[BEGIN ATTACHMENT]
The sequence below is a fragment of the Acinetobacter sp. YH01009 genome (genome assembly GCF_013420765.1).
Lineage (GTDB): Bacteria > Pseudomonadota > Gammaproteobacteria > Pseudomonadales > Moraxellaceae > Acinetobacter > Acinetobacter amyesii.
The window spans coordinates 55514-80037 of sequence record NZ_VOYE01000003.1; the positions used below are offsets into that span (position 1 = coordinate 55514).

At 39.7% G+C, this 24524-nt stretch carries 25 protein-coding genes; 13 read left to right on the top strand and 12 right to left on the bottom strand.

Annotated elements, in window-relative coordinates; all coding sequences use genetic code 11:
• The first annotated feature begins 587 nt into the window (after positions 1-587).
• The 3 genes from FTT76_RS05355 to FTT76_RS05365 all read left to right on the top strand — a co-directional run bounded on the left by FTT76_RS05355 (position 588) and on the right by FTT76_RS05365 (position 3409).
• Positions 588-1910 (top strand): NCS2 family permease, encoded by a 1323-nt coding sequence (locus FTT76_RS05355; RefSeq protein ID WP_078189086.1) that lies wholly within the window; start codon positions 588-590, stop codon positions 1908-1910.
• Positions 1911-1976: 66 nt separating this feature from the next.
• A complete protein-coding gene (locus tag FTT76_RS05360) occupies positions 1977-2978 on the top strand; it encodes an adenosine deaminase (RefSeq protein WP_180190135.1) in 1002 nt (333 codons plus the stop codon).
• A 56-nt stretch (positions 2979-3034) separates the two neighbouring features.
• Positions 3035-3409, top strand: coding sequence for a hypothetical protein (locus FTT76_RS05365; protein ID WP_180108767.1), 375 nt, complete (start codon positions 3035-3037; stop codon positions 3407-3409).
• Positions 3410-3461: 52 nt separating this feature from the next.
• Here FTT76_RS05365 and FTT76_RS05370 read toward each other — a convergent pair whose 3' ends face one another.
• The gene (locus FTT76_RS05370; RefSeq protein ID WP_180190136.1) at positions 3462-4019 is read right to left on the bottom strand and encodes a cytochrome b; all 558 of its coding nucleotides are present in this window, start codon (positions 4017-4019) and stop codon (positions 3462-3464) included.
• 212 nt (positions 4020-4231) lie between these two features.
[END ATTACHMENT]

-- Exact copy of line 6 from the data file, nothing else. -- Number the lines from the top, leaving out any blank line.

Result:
• The first annotated feature begins 587 nt into the window (after positions 1-587).